Investigation by the Wildlife Justice Commission reveals the displacement of ivory

International cooperation is needed to drive an intelligence-led law enforcement approach to deter the trafficking of ivory across the region, says the organisation

 The Hague, the Netherlands, 11 June 2020 

A year-long investigation by the Wildlife Justice Commission into the trafficking of ivory has revealed that criminal networks are moving away from countries with strengthened law enforcement capacity, such as China and Vietnam, into more vulnerable, less resourced ones, like Cambodia.

The results of the investigation have been published in a report issued today that highlights the need for international law enforcement cooperation to effectively address and deter the persistent trafficking of ivory across the Greater Mekong Subregion.

The report The Growing Relevance of Cambodia in the Global Ivory Trade exposes the findings of Operation Jeopardy, which commenced in May 2019 and has evidenced that Cambodia is becoming a significant hub for ivory carving and manufacturing targeting a Chinese clientele. During the investigation, the Wildlife Justice Commission documented the impact that China’s domestic ivory trade ban and further enforcement efforts have had in the region, with prices and demand for raw ivory declining and criminal syndicates switching to processed ivory, which is easier to transport.

“Increased law enforcement action by China and neighbouring countries such as Vietnam and Lao PDR has resulted in a visible reduction of the open sale of ivory,” says Sarah Stoner, Director of Intelligence at the Wildlife Justice Commission. “Inevitably, crime has gone underground and is resurfacing in countries with less law enforcement capacity to tackle wildlife crime, such as Cambodia.”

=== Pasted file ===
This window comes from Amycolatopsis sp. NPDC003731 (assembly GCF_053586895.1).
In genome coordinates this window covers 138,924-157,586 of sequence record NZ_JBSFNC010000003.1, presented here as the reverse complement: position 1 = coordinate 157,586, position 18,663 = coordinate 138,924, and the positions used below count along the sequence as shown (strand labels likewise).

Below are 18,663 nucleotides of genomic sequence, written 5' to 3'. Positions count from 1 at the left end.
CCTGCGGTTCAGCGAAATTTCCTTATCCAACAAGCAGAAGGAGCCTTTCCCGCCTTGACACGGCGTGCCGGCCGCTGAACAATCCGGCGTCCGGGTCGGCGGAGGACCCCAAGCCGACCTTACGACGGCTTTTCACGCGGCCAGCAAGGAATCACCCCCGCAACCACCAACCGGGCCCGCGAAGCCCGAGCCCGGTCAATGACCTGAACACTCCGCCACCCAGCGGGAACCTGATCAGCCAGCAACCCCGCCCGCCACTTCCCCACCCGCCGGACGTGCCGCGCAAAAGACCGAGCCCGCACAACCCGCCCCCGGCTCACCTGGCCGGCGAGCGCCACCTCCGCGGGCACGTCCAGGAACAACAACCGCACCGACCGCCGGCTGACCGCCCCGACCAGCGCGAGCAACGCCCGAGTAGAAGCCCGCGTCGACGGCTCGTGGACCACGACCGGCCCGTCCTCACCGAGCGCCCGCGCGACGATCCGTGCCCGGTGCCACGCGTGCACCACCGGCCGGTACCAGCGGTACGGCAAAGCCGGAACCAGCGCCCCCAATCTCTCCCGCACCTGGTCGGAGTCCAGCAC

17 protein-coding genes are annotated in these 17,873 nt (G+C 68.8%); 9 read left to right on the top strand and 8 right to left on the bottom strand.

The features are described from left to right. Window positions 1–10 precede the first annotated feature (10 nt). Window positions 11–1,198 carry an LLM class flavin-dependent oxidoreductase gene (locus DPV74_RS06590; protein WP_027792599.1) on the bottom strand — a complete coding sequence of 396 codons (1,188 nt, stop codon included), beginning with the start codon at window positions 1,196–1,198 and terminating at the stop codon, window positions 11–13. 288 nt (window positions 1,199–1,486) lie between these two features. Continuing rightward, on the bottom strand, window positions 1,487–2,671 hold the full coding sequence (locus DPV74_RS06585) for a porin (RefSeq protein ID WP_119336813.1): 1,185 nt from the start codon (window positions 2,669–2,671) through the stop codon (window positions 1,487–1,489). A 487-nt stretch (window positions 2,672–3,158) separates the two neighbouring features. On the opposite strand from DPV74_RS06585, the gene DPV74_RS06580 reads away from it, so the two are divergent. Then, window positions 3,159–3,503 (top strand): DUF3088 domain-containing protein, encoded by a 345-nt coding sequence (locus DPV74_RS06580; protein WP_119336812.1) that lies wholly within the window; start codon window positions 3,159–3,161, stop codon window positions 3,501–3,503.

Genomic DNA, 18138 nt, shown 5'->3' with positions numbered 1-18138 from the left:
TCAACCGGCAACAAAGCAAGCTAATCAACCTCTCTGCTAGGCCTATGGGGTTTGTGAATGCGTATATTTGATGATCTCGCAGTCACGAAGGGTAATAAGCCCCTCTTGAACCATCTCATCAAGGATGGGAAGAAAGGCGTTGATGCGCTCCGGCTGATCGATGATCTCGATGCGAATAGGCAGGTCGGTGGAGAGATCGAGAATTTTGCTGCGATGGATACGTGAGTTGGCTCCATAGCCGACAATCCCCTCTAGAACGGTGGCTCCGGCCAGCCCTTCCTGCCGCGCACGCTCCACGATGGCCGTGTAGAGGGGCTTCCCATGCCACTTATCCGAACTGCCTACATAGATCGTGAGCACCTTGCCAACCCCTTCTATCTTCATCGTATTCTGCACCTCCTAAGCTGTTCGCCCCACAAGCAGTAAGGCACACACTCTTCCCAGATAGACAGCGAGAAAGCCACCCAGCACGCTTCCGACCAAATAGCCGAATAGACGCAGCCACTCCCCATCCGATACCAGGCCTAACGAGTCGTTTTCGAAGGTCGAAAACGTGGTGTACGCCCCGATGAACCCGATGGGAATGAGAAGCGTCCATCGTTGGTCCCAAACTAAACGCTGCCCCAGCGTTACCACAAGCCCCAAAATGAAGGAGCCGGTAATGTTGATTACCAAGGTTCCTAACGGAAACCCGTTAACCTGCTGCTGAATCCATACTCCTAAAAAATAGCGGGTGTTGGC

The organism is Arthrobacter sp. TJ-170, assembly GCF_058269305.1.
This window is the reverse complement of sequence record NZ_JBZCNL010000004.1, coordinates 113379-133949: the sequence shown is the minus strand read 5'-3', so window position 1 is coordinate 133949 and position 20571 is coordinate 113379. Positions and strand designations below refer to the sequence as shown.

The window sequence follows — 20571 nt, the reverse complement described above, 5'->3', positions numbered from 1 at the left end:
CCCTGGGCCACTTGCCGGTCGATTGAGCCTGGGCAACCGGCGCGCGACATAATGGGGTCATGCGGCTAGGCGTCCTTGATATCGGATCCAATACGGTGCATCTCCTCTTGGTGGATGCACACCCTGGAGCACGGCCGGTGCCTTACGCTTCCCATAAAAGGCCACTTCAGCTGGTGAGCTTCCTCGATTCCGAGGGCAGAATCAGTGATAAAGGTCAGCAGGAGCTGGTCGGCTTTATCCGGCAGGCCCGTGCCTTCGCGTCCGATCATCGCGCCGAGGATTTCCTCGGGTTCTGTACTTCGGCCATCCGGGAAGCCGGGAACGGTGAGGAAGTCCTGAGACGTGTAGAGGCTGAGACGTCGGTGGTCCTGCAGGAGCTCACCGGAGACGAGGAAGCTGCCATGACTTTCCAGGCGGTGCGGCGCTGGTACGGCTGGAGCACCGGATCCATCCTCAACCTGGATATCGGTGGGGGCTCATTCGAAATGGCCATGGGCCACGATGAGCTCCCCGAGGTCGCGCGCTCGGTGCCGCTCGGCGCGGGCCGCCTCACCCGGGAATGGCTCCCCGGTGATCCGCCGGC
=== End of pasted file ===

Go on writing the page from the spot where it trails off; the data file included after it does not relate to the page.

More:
Wildlife Justice Commission’s operatives obtained evidence of the illegal production and open sale of ivory in Cambodia at the start of Operation Jeopardy in May 2019, and during follow-up missions and undercover interactions through to May 2020. Operatives identified several larger retail premises in Phnom Penh and Sihanoukville, operated by Chinese traffickers targeting a Chinese clientele and offering carved ivory and other wildlife products. A factory using a wood manufacturing business as a cover was found to be mass producing carved ivory jewellery using computer-operated machinery. These traffickers also offered a range of other wildlife products, including tiger parts. A visit to the factory in March 2020 confirmed that it was still fully operational, despite a large downturn in the number of Chinese tourists due to travel restrictions already in place to curb COVID-19.

The Wildlife Justice Commission forwarded an intelligence report to the local NGO, Wildlife Alliance, who in turn informed the Wildlife Rapid Rescue Team (1), who raided the premises (2), arresting seven Chinese nationals and seizing wildlife products, including ivory, tiger bones, pangolin scales and dried seahorses. One Chinese national was later charged with wildlife offences.

As recently as May 2020, Wildlife Justice Commission’s investigators have received offers of wildlife products from traffickers, including raw ivory tusks priced at USD 1,600 per kg, showing the continuation of this criminality despite the raid.

“It is now most urgent to strengthen international cooperation to establish well-coordinated and intelligenceled law enforcement approaches to address ivory trafficking regionally, especially to support those countries that currently lack the capacity and resources to challenge transnational wildlife crime in their territories,” concludes Stoner.

The Wildlife Justice Commission operates globally to disrupt and help dismantle organised transnational criminal networks trading in wildlife, timber and fish. We do this by collecting evidence and turning it into accountability. 

Notes for editor: 

(1) About the Wildlife Rapid Rescue Team: 

(2) Further information about the raid of the ivory carving factory in Phnom Penh

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